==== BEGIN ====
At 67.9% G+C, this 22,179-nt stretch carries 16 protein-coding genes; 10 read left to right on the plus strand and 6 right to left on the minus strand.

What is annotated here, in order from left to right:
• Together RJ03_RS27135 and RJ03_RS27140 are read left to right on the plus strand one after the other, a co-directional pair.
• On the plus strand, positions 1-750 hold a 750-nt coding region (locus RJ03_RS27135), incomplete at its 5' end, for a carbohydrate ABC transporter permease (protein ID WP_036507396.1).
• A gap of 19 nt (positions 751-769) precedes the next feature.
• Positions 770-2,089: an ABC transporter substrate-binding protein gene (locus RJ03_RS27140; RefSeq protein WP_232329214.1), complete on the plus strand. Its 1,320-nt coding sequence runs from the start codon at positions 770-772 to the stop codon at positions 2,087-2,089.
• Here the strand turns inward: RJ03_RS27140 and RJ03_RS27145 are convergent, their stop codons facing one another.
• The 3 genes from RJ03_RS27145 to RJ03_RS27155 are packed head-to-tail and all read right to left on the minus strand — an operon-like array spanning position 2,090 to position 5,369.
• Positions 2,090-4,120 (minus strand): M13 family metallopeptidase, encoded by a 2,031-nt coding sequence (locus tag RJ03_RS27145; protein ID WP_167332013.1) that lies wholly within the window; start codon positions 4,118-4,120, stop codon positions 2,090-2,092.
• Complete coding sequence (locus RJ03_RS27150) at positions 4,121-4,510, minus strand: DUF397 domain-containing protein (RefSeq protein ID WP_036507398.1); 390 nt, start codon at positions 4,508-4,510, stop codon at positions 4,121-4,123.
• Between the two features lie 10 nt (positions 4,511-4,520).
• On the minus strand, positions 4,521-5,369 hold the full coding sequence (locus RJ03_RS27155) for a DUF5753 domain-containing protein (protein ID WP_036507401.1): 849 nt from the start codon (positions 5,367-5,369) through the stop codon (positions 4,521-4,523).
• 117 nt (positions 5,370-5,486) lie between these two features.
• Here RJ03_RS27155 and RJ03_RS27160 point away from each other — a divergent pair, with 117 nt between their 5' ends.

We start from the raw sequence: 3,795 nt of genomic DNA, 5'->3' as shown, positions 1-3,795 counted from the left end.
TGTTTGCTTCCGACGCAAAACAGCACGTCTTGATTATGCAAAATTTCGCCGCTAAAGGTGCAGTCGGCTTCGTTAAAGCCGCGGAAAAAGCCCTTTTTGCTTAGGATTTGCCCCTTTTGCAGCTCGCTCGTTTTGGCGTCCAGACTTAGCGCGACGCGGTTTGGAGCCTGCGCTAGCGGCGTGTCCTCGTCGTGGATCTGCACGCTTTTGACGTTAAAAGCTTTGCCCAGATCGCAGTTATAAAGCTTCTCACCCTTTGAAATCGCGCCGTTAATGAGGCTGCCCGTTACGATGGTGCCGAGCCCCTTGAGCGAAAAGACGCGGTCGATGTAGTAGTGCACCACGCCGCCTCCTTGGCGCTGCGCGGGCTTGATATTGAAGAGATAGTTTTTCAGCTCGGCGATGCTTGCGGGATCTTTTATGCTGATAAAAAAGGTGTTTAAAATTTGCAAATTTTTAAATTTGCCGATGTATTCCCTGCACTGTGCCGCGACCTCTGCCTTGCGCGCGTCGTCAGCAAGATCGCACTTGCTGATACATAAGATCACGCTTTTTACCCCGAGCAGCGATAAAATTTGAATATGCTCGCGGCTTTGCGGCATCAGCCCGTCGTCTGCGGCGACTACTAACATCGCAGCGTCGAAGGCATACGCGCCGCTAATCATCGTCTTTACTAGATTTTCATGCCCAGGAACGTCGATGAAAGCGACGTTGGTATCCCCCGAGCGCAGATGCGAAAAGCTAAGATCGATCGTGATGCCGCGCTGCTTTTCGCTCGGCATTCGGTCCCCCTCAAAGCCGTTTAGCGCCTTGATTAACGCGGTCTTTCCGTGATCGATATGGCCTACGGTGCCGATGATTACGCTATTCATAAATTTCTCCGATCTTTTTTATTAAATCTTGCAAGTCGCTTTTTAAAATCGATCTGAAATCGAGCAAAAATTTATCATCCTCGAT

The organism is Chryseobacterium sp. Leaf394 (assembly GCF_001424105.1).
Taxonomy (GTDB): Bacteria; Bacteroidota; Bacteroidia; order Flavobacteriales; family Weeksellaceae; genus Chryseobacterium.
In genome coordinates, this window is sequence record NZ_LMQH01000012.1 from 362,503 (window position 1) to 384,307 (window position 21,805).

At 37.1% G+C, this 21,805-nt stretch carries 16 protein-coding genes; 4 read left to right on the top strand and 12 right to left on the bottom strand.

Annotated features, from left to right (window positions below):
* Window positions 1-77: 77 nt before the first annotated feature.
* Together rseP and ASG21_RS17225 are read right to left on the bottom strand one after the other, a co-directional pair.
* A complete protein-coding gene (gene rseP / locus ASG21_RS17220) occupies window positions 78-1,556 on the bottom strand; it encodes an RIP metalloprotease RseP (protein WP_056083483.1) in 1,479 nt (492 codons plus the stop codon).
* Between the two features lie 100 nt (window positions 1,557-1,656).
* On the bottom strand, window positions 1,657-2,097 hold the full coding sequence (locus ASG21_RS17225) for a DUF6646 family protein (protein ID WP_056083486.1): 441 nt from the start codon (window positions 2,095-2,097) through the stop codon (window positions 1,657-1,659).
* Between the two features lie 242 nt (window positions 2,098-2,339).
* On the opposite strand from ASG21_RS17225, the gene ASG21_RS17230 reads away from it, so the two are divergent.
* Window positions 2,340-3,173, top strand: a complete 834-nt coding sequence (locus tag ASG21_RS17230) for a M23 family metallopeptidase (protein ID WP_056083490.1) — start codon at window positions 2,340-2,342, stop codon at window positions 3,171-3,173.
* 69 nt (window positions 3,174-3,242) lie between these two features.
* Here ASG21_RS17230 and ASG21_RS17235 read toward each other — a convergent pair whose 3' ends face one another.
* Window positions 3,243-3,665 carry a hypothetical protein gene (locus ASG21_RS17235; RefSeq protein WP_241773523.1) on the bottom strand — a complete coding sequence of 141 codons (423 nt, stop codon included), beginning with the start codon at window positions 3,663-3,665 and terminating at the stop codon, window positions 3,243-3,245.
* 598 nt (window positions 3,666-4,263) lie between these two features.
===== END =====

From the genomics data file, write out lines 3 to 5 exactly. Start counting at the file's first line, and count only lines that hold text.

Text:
• Together RJ03_RS27135 and RJ03_RS27140 are read left to right on the plus strand one after the other, a co-directional pair.
• On the plus strand, positions 1-750 hold a 750-nt coding region (locus RJ03_RS27135), incomplete at its 5' end, for a carbohydrate ABC transporter permease (protein ID WP_036507396.1).
• A gap of 19 nt (positions 751-769) precedes the next feature.